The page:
Roar, Lorde; it suits you best


“Melo­drama” Lorde (Lava/Repub­lic)

Well, she’s cer­tainly seen a di­a­mond in the flesh by now.

When Lorde ap­peared four years ago, the idea that drove the young New Zealan­der’s mu­sic was a pride­ful alien­ation from the sup­pos­edly hol­low pageantry of pop cul­ture. In “Roy­als” she sang about not re­lat­ing to rap­pers’ dis­plays of the type of bling she’d glimpsed only in the movies; in “Team” she said she was “over get­ting told to throw my hands up in the air.”

At a mo­ment when so­cial me­dia was be­gin­ning to rear­range the way fans re­late to their idols, Lorde’s propo­si­tion was an ef­fec­tive one — so much so that pop cul­ture wel­comed her in spite of

her dis­dain. “Roy­als” topped Bill­board’s Hot 100 and won a Grammy Award for song of the year, while “Pure Hero­ine,” the singer’s 2013 de­but, went triple plat­inum.

Sud­denly, sparkly things were a fact of Lorde’s life.

Yet the out­sider re­mains a pow­er­ful archetype, which is why even su­per­stars like Tay­lor Swift — who quickly struck up an oft-pho­tographed friend­ship with Lorde — try to present them­selves that way. So on her fol­low-up al­bum, “Melo­drama,” Lorde, 20, still wants us to think of her as some­one in a state of op­po­si­tion.

“I hate the head­lines and the weather,” she sings in “Per­fect Places.” In “Li­a­bil­ity” she re­counts be­ing re­jected by some­one, then zooms out to de­clare that “I’m a lit­tle much for ev­ery­one.”

And the ex­pe­ri­ence of pop star­dom? “Hated hear­ing my name on the lips of a crowd,” she in­sists in “Writer in the Dark,” whose ti­tle says plenty about how she wants us to see her.

None of this is es­pe­cially be­liev­able. What made “Roy­als” work, of course, wasn’t the awk­ward­ness that Lorde was de­scrib­ing but the strength with which she de­scribed it.

And she’s be­come only more force­ful a per­former since then: At April’s Coachella fes­ti­val, she started her ex­cel­lent set a few min­utes be­hind sched­ule, then openly taunted or­ga­niz­ers to cut her off be­fore she was fin­ished.

She knew they likely wouldn’t.

Yet “Melo­drama,” which Lorde made pri­mar­ily with pro­ducer Jack Antonoff, is full of mo­ments in which she claims she’s fall­ing apart, barely able to keep her­self to­gether — a self-styled alternative to the glama­zons that rule Top 40 ra­dio (many of whom, it hap­pens, of­fer the same kind of per­formed vul­ner­a­bil­ity).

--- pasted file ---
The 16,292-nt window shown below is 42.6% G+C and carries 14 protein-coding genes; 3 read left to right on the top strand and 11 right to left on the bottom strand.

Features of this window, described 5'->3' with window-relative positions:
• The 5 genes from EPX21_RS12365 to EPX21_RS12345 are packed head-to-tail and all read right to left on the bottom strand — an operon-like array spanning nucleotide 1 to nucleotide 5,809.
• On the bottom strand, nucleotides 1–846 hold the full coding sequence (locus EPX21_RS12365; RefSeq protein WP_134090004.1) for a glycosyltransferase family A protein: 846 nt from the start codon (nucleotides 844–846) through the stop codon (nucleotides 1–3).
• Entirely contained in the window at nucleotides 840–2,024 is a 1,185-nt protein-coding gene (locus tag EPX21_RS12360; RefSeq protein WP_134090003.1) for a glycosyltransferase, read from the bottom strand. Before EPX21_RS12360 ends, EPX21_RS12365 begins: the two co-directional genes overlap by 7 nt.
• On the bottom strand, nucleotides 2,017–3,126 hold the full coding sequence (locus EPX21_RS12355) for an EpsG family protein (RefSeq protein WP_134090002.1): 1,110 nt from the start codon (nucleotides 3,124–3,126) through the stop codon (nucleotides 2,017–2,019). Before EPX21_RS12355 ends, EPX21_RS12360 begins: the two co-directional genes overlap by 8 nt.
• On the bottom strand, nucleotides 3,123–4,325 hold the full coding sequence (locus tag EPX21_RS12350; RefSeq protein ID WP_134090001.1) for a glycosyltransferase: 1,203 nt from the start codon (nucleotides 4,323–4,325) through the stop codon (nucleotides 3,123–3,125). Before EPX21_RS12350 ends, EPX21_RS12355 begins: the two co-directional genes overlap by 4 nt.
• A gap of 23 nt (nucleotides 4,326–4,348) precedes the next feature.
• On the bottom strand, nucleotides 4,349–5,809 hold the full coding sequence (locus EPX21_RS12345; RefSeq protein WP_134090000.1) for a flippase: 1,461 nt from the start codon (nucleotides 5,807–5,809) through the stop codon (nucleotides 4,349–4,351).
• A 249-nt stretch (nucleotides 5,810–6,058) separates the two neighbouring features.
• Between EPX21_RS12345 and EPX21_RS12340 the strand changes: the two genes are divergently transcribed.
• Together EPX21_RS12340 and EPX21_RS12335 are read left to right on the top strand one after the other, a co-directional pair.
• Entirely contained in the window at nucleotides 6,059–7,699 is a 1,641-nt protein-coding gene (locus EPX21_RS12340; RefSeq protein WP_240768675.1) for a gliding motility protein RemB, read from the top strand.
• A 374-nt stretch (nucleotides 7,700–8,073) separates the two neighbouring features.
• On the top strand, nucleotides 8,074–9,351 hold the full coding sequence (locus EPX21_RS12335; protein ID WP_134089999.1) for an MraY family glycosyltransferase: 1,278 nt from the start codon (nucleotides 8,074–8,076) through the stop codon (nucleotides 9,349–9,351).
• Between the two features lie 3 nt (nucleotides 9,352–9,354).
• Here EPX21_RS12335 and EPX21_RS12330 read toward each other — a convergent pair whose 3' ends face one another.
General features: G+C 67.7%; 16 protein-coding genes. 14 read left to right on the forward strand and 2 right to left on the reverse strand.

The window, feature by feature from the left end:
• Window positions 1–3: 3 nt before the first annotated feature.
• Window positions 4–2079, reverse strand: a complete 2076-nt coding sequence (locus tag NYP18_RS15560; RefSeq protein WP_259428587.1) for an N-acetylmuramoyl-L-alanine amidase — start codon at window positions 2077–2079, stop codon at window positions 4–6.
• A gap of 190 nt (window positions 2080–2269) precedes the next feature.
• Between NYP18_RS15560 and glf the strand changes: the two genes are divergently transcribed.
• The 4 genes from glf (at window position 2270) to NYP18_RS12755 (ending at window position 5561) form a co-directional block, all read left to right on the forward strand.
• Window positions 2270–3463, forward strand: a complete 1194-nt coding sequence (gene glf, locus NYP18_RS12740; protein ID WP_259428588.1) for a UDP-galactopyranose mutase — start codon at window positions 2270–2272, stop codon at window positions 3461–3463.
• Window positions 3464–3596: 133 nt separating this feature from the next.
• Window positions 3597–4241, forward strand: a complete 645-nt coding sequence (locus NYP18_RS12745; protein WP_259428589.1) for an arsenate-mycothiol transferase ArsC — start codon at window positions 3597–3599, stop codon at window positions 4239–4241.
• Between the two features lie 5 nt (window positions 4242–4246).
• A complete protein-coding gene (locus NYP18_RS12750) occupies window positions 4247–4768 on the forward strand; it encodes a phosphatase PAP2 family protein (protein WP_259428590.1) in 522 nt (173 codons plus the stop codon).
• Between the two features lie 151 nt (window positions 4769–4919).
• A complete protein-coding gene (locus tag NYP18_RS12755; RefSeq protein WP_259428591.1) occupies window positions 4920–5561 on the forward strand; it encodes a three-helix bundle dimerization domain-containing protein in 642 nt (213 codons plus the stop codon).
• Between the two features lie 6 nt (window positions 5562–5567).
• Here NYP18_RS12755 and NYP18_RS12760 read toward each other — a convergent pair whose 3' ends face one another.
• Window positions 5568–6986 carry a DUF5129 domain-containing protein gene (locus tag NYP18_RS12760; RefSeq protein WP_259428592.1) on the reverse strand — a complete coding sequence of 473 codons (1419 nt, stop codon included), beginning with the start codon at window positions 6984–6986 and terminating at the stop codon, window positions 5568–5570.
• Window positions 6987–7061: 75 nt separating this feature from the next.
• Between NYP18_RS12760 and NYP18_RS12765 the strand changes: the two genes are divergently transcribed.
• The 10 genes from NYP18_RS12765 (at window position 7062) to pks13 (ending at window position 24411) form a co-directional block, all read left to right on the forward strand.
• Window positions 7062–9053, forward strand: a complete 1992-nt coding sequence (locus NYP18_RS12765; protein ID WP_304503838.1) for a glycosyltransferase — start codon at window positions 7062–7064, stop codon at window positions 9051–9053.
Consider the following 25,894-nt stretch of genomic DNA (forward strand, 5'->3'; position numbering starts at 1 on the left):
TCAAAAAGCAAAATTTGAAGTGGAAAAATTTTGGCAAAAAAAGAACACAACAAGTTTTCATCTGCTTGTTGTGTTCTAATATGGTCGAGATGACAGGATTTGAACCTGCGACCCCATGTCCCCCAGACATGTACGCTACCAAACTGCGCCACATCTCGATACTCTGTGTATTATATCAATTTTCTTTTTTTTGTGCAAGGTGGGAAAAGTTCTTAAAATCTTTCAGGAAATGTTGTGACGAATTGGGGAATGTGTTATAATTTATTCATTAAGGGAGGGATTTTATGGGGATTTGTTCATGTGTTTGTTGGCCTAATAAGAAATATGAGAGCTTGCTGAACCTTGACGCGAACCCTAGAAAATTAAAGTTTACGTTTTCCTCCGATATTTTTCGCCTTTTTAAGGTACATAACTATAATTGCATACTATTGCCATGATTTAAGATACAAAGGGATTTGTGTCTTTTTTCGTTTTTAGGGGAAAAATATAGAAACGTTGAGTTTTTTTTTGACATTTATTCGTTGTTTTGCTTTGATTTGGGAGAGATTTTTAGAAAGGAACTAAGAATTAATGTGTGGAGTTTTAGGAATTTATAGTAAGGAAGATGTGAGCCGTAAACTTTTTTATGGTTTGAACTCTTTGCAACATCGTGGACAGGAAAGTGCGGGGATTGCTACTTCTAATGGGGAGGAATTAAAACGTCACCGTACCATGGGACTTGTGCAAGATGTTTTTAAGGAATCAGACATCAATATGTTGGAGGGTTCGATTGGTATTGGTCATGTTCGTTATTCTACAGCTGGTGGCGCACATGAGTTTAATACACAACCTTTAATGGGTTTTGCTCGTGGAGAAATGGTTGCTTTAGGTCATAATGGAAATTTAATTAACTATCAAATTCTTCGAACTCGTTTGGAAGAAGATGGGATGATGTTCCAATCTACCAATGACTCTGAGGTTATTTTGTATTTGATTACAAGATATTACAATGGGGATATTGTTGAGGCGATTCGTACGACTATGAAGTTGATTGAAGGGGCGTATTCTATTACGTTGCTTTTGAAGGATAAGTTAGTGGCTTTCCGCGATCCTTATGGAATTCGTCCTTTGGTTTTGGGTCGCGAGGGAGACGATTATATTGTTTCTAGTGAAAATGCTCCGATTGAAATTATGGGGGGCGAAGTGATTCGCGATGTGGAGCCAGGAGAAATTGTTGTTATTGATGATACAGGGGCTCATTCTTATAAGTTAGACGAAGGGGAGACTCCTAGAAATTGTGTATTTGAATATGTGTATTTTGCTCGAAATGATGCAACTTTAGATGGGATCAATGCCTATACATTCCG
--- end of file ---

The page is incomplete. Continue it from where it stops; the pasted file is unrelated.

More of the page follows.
“Per­fect Places” goes down on “just an­other grace­less night”; in “The Lou­vre” she’s “just the sucker who let you fill her mind.”

It’s not that Lorde can’t sell this story line. She’s a re­mark­able singer with a range of vo­cal tones and dra­matic ap­proaches, in­clud­ing the gor­geously ten­der croon she sets against the stripped-down pi­ano of “Li­a­bil­ity.”

And Antonoff is a great match for her: His cin­e­matic pro­duc­tion — lush with echoes of Prince and Kate Bush and 1980s New Wave — matches the burrs and scrapes in her voice in a way that draws out far more emo­tion than she got on the com­par­a­tively min­i­mal “Pure Hero­ine.”

But “Melo­drama” is so much more po­tent when Lorde is own­ing her new­found au­thor­ity, as in the al­bum’s dizzy­ing open­ing track, “Green Light,” in which she urges a lover to fol­low her “wher­ever I go” over a surg­ing house groove that keeps es­ca­lat­ing in in­ten­sity.

She’s equally con­vinc­ing in “Su­per­cut,” a fizzy electro-pop jam about a re­la­tion­ship that was “wild and flu­o­res­cent.” Lorde says she’ll “be your vi­o­lent overnight rush, make you crazy over my touch,” then re­veals that she’s merely look­ing back at mem­o­ries of a bro­ken ro­mance.

What you hear, though, are a win­ner’s re­grets.

Vic­tory suits her. She should em­brace it.

Lava Records

“MELO­DRAMA” is the new al­bum from Lorde.

Brian van der Brug Los An­ge­les Times

NEW ZEALAN­DER Lorde projects an as­sured pres­ence at the Coachella fes­ti­val in Indio back in April.

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